• Once you have answered Questions 1-5, below, close the Scale Tool Dialog by clicking Close. At this point, you may close the generic model (right-click the model name in the Navigator window, and select Close) or hide the model (right-click the model name, and select Display -> Hide).



1. Based on information in the Scale Tool dialog, what is the mass of the generic musculoskeletal model? What was the mass of the subject?


To set up an inverse kinematics analysis:

  • Open the Inverse Kinematics Tool dialog window by clicking the Tools menu and selecting Inverse Kinematics.
  • Load an inverse kinematics tool setup file by clicking Load, selecting the file subject01_Setup_IK.xml, and clicking Open.
    Note: In the file browser, ensure that you are in the Gait2354_Simbody folder,

subject01_Setup_IK.xml contains pre-configured settings for the inverse kinematics tool. Notice the text boxes in the dialog window are now filled with values. A detailed explanation of the Inverse Kinematics Tool can be found on the Inverse Kinematics page of the documentation.


Navigate to the Weights tab.

  • View which markers are selected for use in the inverse kinematics analysis, and their corresponding weights.

  • Enable the tracking for the marker R.Knee.Lat. Notice the row turns red and the Run button is now greyed out. You will be unable to run the inverse kinematics tool because there is no experimental data found for the R.Knee.Lat marker in the subject_walk1.trc file. Disable the R.Knee.Lat marker and notice the Run button is now clickable.

To perform inverse kinematics:

  • Click Run. The model will begin to move as the inverse kinematics problem is being solved for each frame of the experimental data.

  • Notice the progress bar in the lower right-hand corner of the program. Wait until the bar disappears before proceeding. 
    Note: Closing the inverse kinematics tool dialog during the analysis doesn't affect the Inverse Kinematics tool running.
  • To visualize the inverse kinematics solution, animate the model by using the motion slider and video controls. The model should walk through one full gait cycle. 
    NoteYou can loop and control the speed of the animation.

  • The inverse kinematics solution is saved to subject01_walk1_ik.mot, as specified in the setup file. 
    Note: Be sure to use the exact file name given, as this file is used later.

  • To compare experimental marker data with inverse kinematics results, in the Navigator panel, go to Motions and right-click on IKResults (which are what the Inverse Kinematics Tool just generated). Then choose Associate Motion Data... from the drop-down menu. Choose subject01_walk1.trc and click Open. Model markers are shown in pink and experimental markers are shown in blue. Hit play in the Motion Toolbar. The virtual markers should correspond closely to the experimental marker locations as the animation proceeds.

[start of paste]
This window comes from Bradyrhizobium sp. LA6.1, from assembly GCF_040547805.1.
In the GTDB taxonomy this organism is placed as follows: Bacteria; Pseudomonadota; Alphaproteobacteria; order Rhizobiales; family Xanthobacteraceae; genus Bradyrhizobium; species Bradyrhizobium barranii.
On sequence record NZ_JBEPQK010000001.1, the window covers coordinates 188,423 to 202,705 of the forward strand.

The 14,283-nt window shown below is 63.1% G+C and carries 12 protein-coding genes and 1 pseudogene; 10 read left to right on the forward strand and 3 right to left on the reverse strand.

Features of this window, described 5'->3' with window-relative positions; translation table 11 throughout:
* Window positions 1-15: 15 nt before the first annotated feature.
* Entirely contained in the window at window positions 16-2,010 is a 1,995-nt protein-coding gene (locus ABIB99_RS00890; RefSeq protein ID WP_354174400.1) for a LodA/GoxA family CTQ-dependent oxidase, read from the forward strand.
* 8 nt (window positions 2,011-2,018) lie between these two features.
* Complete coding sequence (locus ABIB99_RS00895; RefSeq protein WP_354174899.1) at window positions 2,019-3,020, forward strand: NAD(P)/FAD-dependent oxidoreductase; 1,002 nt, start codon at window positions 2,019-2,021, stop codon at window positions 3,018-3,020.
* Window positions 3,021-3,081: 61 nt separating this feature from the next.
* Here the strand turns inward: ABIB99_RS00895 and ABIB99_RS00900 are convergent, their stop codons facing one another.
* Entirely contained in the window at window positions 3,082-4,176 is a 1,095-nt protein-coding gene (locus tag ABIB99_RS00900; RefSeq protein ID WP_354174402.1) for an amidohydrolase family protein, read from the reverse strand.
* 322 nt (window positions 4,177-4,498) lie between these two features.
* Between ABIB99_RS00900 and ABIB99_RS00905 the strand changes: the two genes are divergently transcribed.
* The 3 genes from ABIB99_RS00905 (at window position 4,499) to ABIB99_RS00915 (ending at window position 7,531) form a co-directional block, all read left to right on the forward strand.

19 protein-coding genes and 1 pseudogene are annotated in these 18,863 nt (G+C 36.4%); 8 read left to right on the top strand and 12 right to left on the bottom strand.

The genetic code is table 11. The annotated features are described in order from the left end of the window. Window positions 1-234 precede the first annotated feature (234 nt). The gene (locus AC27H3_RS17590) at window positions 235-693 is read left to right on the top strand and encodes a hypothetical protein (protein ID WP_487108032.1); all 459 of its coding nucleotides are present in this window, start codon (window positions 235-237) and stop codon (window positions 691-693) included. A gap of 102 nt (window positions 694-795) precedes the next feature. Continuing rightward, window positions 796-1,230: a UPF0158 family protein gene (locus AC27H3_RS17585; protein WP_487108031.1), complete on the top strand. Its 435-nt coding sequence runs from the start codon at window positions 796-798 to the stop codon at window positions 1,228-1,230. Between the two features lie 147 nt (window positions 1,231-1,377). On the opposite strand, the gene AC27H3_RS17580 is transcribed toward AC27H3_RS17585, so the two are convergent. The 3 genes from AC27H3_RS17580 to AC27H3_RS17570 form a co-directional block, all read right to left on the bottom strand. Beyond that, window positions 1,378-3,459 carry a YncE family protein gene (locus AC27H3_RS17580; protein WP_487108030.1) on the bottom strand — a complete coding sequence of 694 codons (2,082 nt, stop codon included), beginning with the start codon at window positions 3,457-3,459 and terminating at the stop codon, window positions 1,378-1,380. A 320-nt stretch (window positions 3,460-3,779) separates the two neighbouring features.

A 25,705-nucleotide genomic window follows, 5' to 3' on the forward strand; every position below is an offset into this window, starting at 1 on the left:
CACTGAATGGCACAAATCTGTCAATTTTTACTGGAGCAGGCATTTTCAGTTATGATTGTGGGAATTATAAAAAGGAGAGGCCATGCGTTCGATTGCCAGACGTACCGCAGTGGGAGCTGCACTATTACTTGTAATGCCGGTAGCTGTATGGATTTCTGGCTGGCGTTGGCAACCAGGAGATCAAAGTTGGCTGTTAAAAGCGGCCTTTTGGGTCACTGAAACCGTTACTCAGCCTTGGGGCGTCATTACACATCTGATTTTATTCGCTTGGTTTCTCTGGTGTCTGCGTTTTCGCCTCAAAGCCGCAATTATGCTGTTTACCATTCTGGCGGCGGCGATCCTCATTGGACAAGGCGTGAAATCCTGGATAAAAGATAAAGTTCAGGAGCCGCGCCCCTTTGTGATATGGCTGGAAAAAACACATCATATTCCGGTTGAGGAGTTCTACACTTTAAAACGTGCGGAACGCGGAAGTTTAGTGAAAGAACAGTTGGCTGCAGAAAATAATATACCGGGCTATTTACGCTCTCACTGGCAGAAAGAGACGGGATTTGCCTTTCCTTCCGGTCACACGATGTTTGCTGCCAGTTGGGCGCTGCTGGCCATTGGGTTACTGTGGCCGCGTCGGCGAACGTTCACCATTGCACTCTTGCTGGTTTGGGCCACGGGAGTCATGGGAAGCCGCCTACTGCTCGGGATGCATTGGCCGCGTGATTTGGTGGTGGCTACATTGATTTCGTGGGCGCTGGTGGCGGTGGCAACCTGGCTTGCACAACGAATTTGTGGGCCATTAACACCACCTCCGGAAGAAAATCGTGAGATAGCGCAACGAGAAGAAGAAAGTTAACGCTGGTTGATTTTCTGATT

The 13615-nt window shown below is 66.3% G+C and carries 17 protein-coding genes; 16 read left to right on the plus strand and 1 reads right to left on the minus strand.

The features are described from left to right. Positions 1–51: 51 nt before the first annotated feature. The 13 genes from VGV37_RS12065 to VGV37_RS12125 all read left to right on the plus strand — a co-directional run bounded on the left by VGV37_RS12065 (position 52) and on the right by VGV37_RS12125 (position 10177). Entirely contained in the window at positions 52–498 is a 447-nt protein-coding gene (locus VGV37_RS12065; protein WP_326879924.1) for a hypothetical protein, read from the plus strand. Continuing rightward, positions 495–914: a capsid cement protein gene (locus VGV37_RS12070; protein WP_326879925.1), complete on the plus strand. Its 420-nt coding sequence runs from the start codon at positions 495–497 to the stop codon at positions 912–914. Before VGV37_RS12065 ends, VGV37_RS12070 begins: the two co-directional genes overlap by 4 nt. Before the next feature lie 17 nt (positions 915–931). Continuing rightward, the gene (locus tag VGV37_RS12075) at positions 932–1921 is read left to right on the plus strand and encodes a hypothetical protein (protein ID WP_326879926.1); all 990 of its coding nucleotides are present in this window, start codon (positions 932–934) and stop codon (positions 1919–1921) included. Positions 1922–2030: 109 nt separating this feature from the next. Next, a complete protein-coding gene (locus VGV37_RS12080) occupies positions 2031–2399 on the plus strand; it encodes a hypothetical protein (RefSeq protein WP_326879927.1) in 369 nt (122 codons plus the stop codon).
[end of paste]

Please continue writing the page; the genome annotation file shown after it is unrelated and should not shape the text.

• Click the Window menu and select Messages. The Messages window records details of all steps you have performed. Take a minute to explore the Messages window. Then, scroll to the very bottom. The line above InverseKinematicsTool completed... provides the markers errors and model coordinate errors (e.g., joint angle errors) associated with the last frame of the motion.
    Note: All marker errors have units in meters, and all coordinate errors have units in radians.

  • Once you have answered Questions 4-6, below, close the Inverse Kinematics Tool Dialog by clicking Close.


4. In the Inverse Kinematics Tool dialog window, click the Weights tab and scroll through the list of markers in the top half of the weights tab. Which markers have weighting values less than one? Why?
Hint: Think about joints that have not been modeled.


9. What are the maximum magnitudes of the residual forces? Using the mass of the subject from Question 1, what fraction of body weight are the maximum residual forces? 


The experimental gait data were collected by Jill Higginson and Chand John in the Neuromuscular Biomechanics Lab at the University of Delaware [8]. The data include marker trajectories and ground reaction forces for an adult male walking at a self-selected speed on an instrumented split-belt treadmill. Please note that the data distributed with OpenSim is from a different subject than the one described in the paper. Data collection protocols were the same for both subjects.